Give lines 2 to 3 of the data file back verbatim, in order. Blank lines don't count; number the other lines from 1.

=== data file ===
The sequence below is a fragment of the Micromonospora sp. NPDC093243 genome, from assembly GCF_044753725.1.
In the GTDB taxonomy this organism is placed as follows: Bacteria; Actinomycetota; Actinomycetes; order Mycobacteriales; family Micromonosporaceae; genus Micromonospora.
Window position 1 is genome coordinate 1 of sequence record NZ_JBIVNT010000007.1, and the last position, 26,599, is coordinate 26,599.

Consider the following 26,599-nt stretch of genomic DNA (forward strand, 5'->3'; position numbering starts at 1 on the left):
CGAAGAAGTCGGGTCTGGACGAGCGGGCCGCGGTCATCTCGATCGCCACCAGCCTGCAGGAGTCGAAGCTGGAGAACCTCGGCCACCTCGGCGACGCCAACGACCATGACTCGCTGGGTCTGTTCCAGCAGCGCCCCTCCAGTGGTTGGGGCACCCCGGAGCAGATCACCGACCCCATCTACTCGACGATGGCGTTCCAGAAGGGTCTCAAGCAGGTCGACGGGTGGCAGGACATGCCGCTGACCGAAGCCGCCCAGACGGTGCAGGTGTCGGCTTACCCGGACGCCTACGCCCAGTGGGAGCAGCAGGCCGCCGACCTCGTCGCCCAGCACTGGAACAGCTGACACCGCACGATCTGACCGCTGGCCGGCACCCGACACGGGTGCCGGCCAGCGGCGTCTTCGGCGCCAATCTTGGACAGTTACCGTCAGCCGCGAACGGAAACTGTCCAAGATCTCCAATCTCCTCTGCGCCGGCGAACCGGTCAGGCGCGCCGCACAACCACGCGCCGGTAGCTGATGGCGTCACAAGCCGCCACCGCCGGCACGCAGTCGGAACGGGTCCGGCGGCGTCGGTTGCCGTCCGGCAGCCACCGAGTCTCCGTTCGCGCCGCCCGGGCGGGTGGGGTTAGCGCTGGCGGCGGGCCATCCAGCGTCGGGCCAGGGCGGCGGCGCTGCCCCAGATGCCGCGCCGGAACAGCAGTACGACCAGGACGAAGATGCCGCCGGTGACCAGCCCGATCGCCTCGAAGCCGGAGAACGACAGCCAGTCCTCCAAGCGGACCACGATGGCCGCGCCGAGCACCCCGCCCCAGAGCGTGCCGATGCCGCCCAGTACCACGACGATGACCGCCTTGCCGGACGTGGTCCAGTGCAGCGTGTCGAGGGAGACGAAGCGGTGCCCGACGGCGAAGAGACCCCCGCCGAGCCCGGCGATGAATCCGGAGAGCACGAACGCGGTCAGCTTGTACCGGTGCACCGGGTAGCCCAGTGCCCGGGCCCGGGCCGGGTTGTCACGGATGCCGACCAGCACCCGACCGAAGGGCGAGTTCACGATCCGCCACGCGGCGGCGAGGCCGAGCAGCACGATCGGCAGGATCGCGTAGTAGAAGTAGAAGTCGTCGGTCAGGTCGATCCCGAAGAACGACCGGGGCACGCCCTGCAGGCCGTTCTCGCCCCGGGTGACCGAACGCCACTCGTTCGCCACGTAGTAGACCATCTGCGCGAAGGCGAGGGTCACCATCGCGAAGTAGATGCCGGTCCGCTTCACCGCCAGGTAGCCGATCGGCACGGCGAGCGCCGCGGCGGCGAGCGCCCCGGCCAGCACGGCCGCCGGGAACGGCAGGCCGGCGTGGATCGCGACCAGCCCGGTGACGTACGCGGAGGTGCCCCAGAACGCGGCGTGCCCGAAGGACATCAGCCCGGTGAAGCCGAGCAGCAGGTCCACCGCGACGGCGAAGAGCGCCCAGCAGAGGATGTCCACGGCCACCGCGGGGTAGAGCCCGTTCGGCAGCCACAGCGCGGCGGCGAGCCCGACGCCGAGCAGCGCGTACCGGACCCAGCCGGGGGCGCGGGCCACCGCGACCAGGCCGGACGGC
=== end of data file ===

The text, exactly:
In the GTDB taxonomy this organism is placed as follows: Bacteria; Actinomycetota; Actinomycetes; order Mycobacteriales; family Micromonosporaceae; genus Micromonospora.
Window position 1 is genome coordinate 1 of sequence record NZ_JBIVNT010000007.1, and the last position, 26,599, is coordinate 26,599.